Adura Technologies has released the first version of ALPS – the Adura LightPoint System – for commercial sale and hopes to have the lighting for 300,000 to 400,000 square feet of commercial real estate under its control by the end of the year.
By 2014, the company hopes to control the lights illuminating 100 million square feet of commercial real estate.
The company is part of the growing market for lighting control. Although the vast majority of office buildings have centrally controlled thermostats, lights largely remain free and untethered. Lighting controls are found in only about 1 percent of California office buildings. By installing controllers and networking that can shut off lights after everyone has left or that can turn down the intensity of lights during the day, lighting control companies say they can cut the power consumed by lighting by 50 percent or more. In a recent two-week test with PG&E, Adura managed to cut the light load by 72.9 percent.
Competitor Lumenergi recommends that offices keep the lights at 80 percent. Lighting consumes approximately 25 percent of the energy consumed in commercial buildings, according to the Buildings Energy Data Book from the Department of Energy. Computers only consume 4 percent, while electronics – printers, fax machines, phones, etc. – only consume 7 percent. What would be an easier way to save power – turn off the twinkly lights that make up the urban skyline or not use computers?
The LightPoint system revolves around a controller that is attached to fluorescent tube fixture and a complementary stack of networking and software technology that effectively allows someone in an central room to control and/or monitor the power consumption for lights. People sitting at their desks can adjust light levels. Still, most of the time they don't – humans adjust to lower light levels quite well – and electricity consumption is curbed. Installation is fairly quick: The controllers contain radios that form a mesh network. Thus, building owners don't have to run category 5 cables through the roof to get the lights networked.
Adura, which emerged in part from the University of California, sells the complete package as a service. The service costs about $2 to $2.50 a square foot, but the cost varies with the type of lights installed in the building, the functions performed inside the building and other factors, says CEO Jack Bolick. It's easier to think in terms of payback. Most of the time, the technology pays for itself in under five years. Some buildings can get a two-year payback and in some cases the payback happens right at the start.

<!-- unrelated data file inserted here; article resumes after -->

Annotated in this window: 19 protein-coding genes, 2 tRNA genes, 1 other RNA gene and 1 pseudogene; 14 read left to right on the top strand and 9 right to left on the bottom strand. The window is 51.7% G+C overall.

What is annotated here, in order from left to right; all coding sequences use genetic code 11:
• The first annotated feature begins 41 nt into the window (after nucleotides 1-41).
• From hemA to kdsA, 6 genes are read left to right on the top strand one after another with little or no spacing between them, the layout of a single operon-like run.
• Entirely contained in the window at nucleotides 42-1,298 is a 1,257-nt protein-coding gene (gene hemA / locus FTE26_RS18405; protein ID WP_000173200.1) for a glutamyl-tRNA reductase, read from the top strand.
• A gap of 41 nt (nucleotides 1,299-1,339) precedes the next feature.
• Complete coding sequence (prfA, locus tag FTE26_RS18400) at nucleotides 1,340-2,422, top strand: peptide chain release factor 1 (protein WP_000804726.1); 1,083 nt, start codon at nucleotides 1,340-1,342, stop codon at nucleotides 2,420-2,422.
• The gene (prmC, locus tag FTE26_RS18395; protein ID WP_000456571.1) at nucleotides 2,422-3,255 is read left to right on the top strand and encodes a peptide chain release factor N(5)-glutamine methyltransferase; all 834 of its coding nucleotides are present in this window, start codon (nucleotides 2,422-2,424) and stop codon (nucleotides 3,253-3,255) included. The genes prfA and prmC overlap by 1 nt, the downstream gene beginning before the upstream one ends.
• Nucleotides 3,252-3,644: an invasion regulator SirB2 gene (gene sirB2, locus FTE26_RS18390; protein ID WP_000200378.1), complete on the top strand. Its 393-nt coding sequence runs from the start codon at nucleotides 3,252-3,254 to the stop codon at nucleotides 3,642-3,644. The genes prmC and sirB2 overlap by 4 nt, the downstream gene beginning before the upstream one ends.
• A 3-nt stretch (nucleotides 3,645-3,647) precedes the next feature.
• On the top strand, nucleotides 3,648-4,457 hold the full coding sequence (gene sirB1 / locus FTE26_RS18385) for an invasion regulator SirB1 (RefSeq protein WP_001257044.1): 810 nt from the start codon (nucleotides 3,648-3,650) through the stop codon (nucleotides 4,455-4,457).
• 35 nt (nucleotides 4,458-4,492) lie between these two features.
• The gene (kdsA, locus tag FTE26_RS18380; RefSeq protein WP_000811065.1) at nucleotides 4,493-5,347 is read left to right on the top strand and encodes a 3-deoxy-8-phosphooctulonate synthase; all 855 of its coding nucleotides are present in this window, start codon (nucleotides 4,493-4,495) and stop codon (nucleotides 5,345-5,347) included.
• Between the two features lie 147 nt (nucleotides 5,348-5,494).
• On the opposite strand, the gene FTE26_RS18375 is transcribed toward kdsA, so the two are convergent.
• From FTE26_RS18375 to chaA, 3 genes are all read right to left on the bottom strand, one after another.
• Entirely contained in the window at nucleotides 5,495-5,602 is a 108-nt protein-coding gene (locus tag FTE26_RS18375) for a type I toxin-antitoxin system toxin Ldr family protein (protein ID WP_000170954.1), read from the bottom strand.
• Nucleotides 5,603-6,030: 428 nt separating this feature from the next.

"That is at the places where people leave the lights on at night," he said. A large portion of the early installations will occur at university campuses.
While Adura will sell ALPS under its own name, it is also in negotiations with two major lighting companies to OEM the product under their names, he said. It is also training electricians in the technology and building a sales and marketing channel.
While Adura and Lumenergi concentrate on interior office lights, Metrolight and HID Laboratories have developed dynamic controllers for high intensity discharge lights that illuminate tennis courts and Walmarts. Established companies like Echelon, Philips and Johnson Controls also want to control lights. Philips has already bought a lighting control company this year and further acquisitions within the industry are, at least judging by history, highly probable.
Adura, meanwhile, also plans to move from controlling lights to other building systems such as heaters and air conditioners.
Another company – EnOcean – has a low-powered lighting control system. The kinetic energy generated by a finger flipping a light switch is enough to power a wireless signal. EnOcean's technology has allowed other companies to make light switches that don't have wires and can be moved to various walls.